Subject: Re: kern/7129: normal user can bypass mount 'noexec' flags
To: None <firstname.lastname@example.org>
From: Jason Thorpe <email@example.com>
Date: 03/11/1999 11:13:11
On Thu, 11 Mar 1999 16:52:50 +0100 (MET)
Manuel Bouyer <firstname.lastname@example.org> wrote:
> It is possible for a normal user to bypass the 'noexec' mount flag,
> by using a null mount on a directory owned by itself.
> Workaround: assure no regular user can execute a binary in a partition
> they can write (what's the purpose of 'noexec' otherwise ?), and
> supress read/execute permissions on /sbin/mount_* for all but owner.
nullfs mounts (and any other `stacked' types... HI WRSTUDEN! :-) should
inherit `noexec', `nosuid', etc. attributes from the bottom layer. If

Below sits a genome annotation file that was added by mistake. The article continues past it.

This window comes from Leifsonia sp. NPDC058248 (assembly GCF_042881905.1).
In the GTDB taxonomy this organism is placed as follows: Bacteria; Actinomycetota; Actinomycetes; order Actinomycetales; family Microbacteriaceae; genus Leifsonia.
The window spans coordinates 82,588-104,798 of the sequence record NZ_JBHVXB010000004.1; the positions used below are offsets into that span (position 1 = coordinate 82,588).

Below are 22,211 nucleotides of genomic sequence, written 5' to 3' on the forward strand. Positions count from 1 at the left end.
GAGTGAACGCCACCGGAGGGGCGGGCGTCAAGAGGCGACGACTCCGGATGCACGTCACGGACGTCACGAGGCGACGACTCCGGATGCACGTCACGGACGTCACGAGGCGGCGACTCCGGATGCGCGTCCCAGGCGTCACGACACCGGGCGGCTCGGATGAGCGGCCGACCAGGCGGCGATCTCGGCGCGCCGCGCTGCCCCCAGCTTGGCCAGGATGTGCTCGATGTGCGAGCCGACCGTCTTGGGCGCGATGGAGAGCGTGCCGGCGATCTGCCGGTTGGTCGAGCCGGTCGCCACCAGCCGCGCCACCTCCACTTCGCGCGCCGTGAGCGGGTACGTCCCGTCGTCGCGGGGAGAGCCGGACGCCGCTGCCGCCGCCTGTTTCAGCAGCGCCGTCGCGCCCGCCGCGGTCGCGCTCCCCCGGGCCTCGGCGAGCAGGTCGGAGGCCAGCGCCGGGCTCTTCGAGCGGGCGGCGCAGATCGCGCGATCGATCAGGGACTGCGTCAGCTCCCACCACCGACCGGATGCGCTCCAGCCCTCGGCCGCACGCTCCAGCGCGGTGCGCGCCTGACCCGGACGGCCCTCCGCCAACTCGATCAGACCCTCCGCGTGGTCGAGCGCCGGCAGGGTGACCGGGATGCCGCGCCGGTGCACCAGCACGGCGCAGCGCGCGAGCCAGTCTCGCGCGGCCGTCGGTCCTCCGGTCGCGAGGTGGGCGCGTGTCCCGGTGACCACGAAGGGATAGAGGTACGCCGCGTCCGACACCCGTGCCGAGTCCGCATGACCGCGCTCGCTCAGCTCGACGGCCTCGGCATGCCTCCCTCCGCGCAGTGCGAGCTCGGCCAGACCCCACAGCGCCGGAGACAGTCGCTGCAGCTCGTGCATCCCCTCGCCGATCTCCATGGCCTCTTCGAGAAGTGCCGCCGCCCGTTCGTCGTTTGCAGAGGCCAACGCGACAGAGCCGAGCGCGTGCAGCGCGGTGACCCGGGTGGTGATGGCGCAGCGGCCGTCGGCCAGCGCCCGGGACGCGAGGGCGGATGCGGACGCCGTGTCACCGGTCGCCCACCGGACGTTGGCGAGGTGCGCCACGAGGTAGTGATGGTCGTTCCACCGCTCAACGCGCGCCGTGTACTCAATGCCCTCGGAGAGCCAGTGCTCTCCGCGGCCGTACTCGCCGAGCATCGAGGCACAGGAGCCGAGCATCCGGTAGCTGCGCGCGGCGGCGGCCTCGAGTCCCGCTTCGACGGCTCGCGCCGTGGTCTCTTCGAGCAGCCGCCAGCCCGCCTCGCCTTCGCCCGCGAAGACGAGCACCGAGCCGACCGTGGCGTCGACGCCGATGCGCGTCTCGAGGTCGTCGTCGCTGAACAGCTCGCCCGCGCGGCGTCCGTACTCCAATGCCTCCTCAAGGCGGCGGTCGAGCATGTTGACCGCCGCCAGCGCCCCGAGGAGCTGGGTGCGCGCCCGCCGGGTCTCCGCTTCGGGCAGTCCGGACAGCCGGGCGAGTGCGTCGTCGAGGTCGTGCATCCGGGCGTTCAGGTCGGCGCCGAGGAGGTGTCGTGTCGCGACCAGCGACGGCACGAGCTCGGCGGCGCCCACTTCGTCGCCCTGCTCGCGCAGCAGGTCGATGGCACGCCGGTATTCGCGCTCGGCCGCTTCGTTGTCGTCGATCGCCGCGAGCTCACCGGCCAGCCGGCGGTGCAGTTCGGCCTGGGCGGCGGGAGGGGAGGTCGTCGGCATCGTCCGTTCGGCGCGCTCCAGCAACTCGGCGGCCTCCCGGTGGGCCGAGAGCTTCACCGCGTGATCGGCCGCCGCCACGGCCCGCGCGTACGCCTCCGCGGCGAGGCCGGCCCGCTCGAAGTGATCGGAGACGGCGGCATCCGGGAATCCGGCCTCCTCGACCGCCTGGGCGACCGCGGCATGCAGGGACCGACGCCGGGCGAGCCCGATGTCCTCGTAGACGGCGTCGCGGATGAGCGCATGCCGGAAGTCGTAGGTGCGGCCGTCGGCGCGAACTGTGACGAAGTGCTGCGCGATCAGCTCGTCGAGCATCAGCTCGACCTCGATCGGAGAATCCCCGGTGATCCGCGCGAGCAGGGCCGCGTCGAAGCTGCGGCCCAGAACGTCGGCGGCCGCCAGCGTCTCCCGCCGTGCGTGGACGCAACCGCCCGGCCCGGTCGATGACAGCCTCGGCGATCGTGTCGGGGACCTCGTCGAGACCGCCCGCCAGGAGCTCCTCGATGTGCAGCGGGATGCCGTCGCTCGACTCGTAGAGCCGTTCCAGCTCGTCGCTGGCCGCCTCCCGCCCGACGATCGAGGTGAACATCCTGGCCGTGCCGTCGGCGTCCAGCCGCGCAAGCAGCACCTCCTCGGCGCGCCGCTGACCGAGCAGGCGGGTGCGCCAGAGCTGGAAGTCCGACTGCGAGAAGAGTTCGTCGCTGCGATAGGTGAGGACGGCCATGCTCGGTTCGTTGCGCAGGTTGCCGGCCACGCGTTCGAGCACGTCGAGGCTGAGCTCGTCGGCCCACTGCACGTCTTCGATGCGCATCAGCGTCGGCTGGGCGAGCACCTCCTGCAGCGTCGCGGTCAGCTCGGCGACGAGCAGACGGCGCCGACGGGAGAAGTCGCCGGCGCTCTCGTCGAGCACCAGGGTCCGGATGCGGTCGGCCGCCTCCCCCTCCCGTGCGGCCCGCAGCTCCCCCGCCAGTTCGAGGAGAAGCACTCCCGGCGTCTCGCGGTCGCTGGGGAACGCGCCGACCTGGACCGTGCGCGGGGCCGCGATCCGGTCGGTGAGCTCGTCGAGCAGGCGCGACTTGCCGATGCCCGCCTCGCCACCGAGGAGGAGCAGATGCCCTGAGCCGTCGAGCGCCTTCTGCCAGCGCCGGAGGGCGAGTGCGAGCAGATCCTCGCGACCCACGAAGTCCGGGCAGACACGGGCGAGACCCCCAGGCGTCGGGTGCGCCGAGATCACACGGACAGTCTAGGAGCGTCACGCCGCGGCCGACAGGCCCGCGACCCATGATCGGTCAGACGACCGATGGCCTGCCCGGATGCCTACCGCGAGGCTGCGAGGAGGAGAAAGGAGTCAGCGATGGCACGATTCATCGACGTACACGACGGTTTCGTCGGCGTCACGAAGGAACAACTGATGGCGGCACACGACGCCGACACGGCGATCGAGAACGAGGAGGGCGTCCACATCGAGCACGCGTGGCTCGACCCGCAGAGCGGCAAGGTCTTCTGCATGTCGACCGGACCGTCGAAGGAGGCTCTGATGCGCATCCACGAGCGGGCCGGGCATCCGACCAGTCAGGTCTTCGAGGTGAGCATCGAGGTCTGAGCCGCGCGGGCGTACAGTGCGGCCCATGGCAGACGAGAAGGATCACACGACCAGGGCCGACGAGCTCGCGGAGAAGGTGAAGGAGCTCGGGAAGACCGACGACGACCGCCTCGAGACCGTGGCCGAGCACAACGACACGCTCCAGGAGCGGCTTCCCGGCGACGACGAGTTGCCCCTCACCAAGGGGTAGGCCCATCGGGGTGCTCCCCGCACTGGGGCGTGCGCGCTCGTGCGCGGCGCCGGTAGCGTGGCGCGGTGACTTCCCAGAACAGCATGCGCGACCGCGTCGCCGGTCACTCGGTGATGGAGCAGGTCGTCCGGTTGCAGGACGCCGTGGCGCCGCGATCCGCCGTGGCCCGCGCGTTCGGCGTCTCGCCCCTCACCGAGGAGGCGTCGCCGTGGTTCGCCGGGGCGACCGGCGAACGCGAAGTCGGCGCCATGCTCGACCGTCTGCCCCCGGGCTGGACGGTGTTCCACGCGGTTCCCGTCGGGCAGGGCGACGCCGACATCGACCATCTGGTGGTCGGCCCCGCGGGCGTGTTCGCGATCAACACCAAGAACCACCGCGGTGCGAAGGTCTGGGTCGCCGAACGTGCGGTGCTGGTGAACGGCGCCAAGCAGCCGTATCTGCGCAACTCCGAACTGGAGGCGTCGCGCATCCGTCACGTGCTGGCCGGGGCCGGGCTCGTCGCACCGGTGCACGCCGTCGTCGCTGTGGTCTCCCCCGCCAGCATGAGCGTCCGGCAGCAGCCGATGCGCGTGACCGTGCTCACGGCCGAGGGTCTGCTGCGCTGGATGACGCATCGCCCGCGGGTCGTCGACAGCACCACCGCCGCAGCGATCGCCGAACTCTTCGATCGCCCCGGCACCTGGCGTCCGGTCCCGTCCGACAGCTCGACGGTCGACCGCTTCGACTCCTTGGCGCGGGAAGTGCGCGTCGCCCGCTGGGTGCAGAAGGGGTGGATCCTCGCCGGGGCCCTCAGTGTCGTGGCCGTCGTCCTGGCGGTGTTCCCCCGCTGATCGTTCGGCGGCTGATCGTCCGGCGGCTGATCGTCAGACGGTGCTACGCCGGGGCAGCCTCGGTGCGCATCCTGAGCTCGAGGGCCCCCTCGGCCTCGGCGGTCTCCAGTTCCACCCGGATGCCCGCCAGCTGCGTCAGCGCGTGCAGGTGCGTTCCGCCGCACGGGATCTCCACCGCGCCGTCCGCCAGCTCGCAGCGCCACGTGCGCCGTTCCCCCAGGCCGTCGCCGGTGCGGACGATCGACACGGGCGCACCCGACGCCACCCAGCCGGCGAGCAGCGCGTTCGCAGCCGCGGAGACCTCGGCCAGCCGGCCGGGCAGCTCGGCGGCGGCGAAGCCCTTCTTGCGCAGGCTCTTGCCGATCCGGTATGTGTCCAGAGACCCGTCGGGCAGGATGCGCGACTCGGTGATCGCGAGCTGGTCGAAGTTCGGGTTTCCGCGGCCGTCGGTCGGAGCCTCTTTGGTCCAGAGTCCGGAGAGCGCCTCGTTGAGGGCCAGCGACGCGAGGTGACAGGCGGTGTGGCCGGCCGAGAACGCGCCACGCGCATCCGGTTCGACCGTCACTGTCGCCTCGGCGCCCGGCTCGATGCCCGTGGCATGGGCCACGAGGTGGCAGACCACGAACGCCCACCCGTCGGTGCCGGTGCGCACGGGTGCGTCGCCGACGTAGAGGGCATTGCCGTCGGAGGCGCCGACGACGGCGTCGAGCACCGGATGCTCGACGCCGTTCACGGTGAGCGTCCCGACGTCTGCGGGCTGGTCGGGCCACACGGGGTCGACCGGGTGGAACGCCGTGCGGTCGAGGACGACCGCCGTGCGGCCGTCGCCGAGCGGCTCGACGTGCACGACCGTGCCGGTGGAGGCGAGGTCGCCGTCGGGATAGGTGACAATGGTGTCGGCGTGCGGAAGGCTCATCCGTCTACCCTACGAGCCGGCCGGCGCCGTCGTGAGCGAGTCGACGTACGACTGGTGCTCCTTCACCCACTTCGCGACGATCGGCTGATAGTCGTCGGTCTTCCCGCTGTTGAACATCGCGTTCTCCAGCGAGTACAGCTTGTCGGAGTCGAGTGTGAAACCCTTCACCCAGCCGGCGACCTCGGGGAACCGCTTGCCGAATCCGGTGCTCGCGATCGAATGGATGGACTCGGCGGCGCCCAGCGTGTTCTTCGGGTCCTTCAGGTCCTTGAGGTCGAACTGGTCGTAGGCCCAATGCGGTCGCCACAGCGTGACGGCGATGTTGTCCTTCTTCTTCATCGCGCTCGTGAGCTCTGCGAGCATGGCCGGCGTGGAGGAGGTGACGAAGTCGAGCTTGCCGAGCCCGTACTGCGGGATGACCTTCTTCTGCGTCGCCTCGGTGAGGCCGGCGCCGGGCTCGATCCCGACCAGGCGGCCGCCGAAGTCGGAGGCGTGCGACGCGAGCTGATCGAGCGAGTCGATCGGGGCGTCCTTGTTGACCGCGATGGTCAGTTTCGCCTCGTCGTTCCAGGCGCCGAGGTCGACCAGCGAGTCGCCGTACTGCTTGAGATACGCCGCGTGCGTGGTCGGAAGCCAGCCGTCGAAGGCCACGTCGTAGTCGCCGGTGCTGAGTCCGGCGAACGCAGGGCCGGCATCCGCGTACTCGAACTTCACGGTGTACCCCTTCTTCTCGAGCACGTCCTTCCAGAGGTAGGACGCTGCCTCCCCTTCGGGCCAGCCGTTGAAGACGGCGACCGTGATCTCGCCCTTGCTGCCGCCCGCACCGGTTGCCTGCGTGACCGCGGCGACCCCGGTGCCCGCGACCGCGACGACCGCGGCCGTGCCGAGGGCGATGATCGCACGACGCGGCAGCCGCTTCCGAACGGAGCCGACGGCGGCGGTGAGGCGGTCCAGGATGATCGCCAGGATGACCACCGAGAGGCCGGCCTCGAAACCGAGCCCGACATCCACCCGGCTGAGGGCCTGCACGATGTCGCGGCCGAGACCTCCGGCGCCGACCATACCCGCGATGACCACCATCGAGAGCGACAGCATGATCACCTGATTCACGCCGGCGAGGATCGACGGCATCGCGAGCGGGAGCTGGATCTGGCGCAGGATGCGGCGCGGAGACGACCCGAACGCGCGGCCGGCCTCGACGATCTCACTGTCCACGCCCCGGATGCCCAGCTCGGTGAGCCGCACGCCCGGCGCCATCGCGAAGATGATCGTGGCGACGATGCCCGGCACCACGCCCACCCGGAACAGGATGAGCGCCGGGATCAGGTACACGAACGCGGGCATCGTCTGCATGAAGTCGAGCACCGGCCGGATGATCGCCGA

those attributes are changed, the stacked mount should notice.
> A long term fix needs to change the semantic of mount for non-root
> - mounts for non-root users are always 'noexec' (as they already are
> 'nodev, nosuid'), possibly dependant on the kernel security level
No, that's lame... I might, for example, have shell scripts on the floppy
that I mount in my laptop (and ttyaction chowns the floppy drive to me
when I log in).
> - or inherit the noexec flag from the partition the target directory
> will be mounted on.
...yes :-) And `nosuid' and `nodev', etc. :-)
-- Jason R. Thorpe <email@example.com>